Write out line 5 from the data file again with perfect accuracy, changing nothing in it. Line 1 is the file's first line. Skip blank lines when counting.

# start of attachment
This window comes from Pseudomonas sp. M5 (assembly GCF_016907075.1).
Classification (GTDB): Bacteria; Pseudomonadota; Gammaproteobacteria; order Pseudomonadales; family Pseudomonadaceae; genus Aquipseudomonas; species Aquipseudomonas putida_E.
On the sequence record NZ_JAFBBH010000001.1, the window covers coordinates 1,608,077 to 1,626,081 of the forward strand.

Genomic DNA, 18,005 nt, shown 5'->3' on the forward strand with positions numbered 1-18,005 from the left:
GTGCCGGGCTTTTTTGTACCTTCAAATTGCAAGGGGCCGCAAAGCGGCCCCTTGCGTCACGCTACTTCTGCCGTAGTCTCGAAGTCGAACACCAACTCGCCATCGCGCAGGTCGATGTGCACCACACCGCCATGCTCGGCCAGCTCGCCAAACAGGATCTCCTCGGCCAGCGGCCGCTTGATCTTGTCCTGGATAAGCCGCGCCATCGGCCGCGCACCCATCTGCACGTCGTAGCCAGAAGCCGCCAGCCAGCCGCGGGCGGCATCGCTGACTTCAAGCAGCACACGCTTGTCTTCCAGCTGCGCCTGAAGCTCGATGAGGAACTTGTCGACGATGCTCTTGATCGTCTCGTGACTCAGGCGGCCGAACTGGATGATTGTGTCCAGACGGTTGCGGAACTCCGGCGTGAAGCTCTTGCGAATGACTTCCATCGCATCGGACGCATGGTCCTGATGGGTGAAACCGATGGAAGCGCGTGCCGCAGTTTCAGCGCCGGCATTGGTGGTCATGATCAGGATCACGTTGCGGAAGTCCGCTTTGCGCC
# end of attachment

GTGCCGGGCTTTTTTGTACCTTCAAATTGCAAGGGGCCGCAAAGCGGCCCCTTGCGTCACGCTACTTCTGCCGTAGTCTCGAAGTCGAACACCAACTCGCCATCGCGCAGGTCGATGTGCACCACACCGCCATGCTCGGCCAGCTCGCCAAACAGGATCTCCTCGGCCAGCGGCCGCTTGATCTTGTCCTGGATAAGCCGCGCCATCGGCCGCGCACCCATCTGCACGTCGTAGCCAGAAGCCGCCAGCCAGCCGCGGGCGGCATCGCTGACTTCAAGCAGCACACGCTTGTCTTCCAGCTGCGCCTGAAGCTCGATGAGGAACTTGTCGACGATGCTCTTGATCGTCTCGTGACTCAGGCGGCCGAACTGGATGATTGTGTCCAGACGGTTGCGGAACTCCGGCGTGAAGCTCTTGCGAATGACTTCCATCGCATCGGACGCATGGTCCTGATGGGTGAAACCGATGGAAGCGCGTGCCGCAGTTTCAGCGCCGGCATTGGTGGTCATGATCAGGATCACGTTGCGGAAGTCCGCTTTGCGCC